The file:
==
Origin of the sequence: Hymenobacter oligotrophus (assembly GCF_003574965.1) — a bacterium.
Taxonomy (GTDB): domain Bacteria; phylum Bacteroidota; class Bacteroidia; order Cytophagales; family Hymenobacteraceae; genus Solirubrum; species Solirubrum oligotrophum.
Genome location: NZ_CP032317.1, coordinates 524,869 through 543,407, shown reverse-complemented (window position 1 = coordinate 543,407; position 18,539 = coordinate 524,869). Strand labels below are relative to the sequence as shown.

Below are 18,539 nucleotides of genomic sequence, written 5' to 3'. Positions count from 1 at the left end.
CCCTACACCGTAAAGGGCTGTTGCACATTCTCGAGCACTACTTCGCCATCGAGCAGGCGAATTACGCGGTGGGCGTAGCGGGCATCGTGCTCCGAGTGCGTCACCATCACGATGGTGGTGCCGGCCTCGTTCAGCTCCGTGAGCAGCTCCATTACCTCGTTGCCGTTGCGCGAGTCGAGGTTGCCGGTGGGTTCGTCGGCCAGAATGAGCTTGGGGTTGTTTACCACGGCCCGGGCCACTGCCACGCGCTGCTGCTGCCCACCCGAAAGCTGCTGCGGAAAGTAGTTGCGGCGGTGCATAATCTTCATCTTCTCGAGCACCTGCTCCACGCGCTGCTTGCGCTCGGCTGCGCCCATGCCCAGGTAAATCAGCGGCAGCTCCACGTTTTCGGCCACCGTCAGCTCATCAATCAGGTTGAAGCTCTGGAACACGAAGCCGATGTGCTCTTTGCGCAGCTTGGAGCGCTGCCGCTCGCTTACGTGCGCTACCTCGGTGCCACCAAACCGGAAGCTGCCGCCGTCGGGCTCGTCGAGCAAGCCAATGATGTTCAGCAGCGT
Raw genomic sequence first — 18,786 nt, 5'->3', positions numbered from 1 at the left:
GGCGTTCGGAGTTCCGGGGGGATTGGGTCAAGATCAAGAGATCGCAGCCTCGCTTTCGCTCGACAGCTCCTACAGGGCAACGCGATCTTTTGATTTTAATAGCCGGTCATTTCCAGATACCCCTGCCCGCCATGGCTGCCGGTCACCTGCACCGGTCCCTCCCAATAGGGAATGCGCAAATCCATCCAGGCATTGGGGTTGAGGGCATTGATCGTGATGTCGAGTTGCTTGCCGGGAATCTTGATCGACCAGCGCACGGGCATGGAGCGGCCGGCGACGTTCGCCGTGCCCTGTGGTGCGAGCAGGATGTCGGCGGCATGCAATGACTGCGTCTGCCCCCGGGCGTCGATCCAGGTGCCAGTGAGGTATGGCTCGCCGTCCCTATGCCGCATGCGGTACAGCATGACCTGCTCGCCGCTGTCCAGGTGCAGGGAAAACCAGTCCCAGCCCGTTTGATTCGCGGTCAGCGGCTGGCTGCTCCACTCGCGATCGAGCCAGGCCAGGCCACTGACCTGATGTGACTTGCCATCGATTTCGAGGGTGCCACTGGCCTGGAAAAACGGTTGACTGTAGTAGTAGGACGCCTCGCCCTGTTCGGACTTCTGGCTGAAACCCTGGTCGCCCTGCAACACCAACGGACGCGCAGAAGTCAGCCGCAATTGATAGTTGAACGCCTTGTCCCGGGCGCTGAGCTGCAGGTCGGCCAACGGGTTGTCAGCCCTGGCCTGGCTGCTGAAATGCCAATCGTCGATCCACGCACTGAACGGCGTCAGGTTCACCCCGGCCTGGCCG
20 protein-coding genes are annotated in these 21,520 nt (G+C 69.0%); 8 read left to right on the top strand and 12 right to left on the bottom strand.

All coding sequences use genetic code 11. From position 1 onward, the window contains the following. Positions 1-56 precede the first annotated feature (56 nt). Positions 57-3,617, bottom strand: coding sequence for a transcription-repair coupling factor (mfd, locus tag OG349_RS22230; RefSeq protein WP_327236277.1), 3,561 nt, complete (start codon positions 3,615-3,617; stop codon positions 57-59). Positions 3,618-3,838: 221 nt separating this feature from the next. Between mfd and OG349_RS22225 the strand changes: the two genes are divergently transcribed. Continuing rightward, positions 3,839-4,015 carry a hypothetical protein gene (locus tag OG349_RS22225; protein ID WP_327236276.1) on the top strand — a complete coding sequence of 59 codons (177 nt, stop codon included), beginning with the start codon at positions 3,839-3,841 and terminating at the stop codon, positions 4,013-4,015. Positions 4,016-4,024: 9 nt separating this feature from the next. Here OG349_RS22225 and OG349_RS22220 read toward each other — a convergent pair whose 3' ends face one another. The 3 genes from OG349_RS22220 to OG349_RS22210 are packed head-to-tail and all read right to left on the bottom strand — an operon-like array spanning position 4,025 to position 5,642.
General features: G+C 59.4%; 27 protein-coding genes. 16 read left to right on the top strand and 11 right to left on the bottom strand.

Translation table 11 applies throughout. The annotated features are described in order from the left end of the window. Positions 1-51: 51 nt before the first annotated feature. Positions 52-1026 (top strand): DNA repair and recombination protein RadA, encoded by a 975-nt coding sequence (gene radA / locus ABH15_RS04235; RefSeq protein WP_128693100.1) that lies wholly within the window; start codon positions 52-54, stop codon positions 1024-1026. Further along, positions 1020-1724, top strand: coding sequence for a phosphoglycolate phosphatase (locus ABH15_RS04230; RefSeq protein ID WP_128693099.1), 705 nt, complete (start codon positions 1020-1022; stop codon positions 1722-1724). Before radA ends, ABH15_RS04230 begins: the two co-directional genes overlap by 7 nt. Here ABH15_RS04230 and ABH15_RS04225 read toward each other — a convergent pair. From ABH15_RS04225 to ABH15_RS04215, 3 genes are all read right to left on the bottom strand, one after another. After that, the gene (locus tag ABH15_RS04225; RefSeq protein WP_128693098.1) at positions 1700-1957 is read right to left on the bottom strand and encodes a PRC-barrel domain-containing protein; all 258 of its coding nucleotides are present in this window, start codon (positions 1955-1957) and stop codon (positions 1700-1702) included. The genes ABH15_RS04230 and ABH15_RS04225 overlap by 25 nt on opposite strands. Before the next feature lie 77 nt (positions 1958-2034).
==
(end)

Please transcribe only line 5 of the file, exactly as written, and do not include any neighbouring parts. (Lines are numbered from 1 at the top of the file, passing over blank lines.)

CCCTACACCGTAAAGGGCTGTTGCACATTCTCGAGCACTACTTCGCCATCGAGCAGGCGAATTACGCGGTGGGCGTAGCGGGCATCGTGCTCCGAGTGCGTCACCATCACGATGGTGGTGCCGGCCTCGTTCAGCTCCGTGAGCAGCTCCATTACCTCGTTGCCGTTGCGCGAGTCGAGGTTGCCGGTGGGTTCGTCGGCCAGAATGAGCTTGGGGTTGTTTACCACGGCCCGGGCCACTGCCACGCGCTGCTGCTGCCCACCCGAAAGCTGCTGCGGAAAGTAGTTGCGGCGGTGCATAATCTTCATCTTCTCGAGCACCTGCTCCACGCGCTGCTTGCGCTCGGCTGCGCCCATGCCCAGGTAAATCAGCGGCAGCTCCACGTTTTCGGCCACCGTCAGCTCATCAATCAGGTTGAAGCTCTGGAACACGAAGCCGATGTGCTCTTTGCGCAGCTTGGAGCGCTGCCGCTCGCTTACGTGCGCTACCTCGGTGCCACCAAACCGGAAGCTGCCGCCGTCGGGCTCGTCGAGCAAGCCAATGATGTTCAGCAGCGT